Prohibiting all corporal punishment in schools: Global report 2011

Corporal punishment of children – wherever it occurs and whoever the perpetrator – breaches their fundamental rights to protection from all forms of violence and to respect for their human dignity. Its legality breaches their right to equality under the law. When it happens in schools, corporal punishment also violates children’s right to education.
Laws which condone corporal punishment reflect the low status of children in society, not a commitment to their equal status as human beings symbolised by almost every states’ ratification of the Convention on the Rights of the Child. It is time to put things right, and to give children the legal protection from assault that other people have long benefited from. Prohibiting corporal punishment is an obligation under international human rights law, not a voluntary gesture based on good-will. This report is a call to action. It describes what needs to be done to achieve prohibition and the progress made so far in prohibiting corporal punishment in schools, and points to useful resources to support the promotion of law reform.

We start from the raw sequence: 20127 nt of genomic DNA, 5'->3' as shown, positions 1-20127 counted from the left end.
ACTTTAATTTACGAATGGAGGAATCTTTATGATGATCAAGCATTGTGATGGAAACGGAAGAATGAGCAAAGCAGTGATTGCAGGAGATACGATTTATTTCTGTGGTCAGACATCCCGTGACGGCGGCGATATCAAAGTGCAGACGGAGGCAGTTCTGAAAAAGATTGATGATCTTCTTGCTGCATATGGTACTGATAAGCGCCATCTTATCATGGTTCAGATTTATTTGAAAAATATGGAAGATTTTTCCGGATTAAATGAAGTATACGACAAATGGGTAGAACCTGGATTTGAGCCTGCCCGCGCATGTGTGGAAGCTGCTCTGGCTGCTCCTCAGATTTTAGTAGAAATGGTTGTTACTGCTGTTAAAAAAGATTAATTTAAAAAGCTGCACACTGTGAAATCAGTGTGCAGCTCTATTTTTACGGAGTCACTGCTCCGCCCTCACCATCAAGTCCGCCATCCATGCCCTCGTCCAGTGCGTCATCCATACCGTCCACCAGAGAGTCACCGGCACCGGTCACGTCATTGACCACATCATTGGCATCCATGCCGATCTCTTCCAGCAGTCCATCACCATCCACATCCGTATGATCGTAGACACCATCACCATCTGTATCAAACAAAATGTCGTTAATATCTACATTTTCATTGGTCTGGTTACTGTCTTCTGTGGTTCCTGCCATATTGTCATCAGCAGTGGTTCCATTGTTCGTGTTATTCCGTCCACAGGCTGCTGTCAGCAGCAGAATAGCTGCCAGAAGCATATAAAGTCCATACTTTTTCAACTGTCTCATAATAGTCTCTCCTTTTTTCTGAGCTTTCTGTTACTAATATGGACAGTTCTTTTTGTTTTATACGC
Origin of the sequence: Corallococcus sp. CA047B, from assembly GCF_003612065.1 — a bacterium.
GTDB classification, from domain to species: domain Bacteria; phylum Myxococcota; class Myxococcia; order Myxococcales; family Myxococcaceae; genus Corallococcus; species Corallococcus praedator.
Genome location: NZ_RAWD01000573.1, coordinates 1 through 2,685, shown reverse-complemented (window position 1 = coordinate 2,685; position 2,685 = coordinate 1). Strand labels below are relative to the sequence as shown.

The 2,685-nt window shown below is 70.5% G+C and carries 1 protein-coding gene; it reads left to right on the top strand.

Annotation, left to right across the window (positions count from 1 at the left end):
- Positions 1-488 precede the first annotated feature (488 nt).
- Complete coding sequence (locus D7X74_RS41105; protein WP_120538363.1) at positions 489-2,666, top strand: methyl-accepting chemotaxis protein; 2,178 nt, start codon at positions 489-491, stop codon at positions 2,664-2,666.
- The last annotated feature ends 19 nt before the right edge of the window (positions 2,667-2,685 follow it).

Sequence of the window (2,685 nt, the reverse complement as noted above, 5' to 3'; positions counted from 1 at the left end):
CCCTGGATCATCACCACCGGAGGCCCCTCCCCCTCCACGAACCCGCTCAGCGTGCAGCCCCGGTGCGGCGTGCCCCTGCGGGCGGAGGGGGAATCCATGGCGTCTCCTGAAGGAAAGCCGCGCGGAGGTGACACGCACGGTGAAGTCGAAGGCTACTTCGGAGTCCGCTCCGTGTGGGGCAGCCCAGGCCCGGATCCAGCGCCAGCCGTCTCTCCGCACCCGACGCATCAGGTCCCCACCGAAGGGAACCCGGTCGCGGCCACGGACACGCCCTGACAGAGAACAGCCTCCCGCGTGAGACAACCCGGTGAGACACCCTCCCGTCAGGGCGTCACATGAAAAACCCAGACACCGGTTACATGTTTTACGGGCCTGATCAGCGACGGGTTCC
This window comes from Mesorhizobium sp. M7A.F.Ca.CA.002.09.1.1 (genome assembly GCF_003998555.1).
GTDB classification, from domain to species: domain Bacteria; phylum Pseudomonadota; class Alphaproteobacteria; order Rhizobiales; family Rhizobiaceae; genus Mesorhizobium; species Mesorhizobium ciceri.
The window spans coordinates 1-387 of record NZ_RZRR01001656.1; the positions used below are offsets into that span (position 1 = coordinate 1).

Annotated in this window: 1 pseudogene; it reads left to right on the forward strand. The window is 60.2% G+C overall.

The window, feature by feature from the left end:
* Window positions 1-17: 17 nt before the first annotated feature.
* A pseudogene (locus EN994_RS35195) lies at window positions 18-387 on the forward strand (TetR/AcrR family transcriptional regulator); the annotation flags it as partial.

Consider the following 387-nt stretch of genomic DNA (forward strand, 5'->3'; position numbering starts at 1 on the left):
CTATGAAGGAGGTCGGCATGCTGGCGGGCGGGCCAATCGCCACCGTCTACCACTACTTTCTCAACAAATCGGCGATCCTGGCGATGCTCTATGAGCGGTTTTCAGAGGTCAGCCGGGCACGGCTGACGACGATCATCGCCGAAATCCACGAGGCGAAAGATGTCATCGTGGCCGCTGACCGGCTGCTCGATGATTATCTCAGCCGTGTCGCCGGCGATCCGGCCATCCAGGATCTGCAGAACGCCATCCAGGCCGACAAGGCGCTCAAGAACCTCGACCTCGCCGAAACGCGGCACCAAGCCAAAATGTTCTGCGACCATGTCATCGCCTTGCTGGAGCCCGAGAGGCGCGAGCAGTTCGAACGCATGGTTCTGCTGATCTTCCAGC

Published 2011-07-04

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